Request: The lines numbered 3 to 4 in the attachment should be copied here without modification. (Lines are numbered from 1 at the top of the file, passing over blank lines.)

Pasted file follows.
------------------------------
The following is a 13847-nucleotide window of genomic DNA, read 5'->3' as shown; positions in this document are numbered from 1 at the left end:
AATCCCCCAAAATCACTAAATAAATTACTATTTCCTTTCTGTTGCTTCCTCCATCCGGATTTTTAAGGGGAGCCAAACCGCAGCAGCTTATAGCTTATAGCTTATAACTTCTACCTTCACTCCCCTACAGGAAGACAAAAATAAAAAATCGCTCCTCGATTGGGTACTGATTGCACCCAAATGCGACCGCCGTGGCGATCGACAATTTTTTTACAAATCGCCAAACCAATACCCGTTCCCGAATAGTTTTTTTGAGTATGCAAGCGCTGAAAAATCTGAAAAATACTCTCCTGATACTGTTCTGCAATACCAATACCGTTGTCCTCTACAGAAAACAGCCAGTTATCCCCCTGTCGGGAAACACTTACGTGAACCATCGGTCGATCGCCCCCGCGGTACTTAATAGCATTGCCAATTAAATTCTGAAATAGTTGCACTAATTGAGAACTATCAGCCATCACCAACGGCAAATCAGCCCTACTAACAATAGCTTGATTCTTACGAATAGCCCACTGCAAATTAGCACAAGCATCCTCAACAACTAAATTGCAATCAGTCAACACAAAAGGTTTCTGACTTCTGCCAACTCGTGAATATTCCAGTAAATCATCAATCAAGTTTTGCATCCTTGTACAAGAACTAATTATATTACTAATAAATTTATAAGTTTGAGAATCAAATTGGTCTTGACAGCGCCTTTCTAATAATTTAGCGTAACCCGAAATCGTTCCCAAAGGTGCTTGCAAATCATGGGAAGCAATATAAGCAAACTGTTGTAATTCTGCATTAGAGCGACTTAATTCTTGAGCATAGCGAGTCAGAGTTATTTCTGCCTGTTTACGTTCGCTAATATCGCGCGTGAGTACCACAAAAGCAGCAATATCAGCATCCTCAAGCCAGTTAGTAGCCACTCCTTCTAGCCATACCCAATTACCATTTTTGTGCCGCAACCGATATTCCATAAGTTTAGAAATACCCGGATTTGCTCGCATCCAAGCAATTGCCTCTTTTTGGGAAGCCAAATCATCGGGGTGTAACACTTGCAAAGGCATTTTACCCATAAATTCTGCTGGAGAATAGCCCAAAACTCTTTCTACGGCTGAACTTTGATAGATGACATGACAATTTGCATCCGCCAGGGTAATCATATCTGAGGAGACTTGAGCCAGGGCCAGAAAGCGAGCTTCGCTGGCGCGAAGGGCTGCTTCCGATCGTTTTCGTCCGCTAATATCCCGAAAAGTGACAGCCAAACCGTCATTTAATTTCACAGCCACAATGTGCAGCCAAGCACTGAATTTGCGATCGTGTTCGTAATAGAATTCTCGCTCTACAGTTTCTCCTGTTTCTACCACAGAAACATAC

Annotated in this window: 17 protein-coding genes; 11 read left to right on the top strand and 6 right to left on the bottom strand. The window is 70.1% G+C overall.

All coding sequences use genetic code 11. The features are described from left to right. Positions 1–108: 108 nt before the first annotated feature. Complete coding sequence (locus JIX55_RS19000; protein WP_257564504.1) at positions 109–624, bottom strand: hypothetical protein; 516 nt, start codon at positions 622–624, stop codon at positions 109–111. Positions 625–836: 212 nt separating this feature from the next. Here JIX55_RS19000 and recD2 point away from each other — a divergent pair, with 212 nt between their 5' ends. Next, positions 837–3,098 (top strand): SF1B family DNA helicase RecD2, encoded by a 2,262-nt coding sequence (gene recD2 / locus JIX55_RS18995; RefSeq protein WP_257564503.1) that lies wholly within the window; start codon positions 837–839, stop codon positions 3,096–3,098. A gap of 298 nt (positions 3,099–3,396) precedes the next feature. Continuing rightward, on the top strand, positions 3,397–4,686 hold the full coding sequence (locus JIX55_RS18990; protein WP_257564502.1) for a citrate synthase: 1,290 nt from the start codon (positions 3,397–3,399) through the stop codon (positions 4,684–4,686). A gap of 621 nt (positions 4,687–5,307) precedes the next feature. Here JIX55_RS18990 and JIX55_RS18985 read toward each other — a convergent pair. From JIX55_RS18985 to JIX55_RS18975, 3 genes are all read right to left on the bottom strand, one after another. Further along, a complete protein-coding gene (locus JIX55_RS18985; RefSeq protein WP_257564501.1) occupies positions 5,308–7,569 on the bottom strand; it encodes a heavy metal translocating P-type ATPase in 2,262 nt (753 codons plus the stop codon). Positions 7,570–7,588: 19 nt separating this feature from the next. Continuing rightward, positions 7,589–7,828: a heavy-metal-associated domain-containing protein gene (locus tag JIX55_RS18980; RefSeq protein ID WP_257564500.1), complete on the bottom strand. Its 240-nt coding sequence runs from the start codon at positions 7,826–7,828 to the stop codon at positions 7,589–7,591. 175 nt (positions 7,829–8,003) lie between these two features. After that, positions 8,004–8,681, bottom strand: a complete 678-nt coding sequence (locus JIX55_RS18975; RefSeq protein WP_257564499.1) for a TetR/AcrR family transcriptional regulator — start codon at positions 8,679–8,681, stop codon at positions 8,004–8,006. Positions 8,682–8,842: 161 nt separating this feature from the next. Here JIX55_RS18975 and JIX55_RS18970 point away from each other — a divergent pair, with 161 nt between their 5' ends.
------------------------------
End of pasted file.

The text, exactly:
Annotated in this window: 17 protein-coding genes; 11 read left to right on the top strand and 6 right to left on the bottom strand. The window is 70.1% G+C overall.

All coding sequences use genetic code 11. The features are described from left to right. Positions 1–108: 108 nt before the first annotated feature. Complete coding sequence (locus JIX55_RS19000; protein WP_257564504.1) at positions 109–624, bottom strand: hypothetical protein; 516 nt, start codon at positions 622–624, stop codon at positions 109–111. Positions 625–836: 212 nt separating this feature from the next. Here JIX55_RS19000 and recD2 point away from each other — a divergent pair, with 212 nt between their 5' ends. Next, positions 837–3,098 (top strand): SF1B family DNA helicase RecD2, encoded by a 2,262-nt coding sequence (gene recD2 / locus JIX55_RS18995; RefSeq protein WP_257564503.1) that lies wholly within the window; start codon positions 837–839, stop codon positions 3,096–3,098. A gap of 298 nt (positions 3,099–3,396) precedes the next feature. Continuing rightward, on the top strand, positions 3,397–4,686 hold the full coding sequence (locus JIX55_RS18990; protein WP_257564502.1) for a citrate synthase: 1,290 nt from the start codon (positions 3,397–3,399) through the stop codon (positions 4,684–4,686). A gap of 621 nt (positions 4,687–5,307) precedes the next feature. Here JIX55_RS18990 and JIX55_RS18985 read toward each other — a convergent pair. From JIX55_RS18985 to JIX55_RS18975, 3 genes are all read right to left on the bottom strand, one after another. Further along, a complete protein-coding gene (locus JIX55_RS18985; RefSeq protein WP_257564501.1) occupies positions 5,308–7,569 on the bottom strand; it encodes a heavy metal translocating P-type ATPase in 2,262 nt (753 codons plus the stop codon). Positions 7,570–7,588: 19 nt separating this feature from the next. Continuing rightward, positions 7,589–7,828: a heavy-metal-associated domain-containing protein gene (locus tag JIX55_RS18980; RefSeq protein ID WP_257564500.1), complete on the bottom strand. Its 240-nt coding sequence runs from the start codon at positions 7,826–7,828 to the stop codon at positions 7,589–7,591. 175 nt (positions 7,829–8,003) lie between these two features. After that, positions 8,004–8,681, bottom strand: a complete 678-nt coding sequence (locus JIX55_RS18975; RefSeq protein WP_257564499.1) for a TetR/AcrR family transcriptional regulator — start codon at positions 8,679–8,681, stop codon at positions 8,004–8,006. Positions 8,682–8,842: 161 nt separating this feature from the next. Here JIX55_RS18975 and JIX55_RS18970 point away from each other — a divergent pair, with 161 nt between their 5' ends.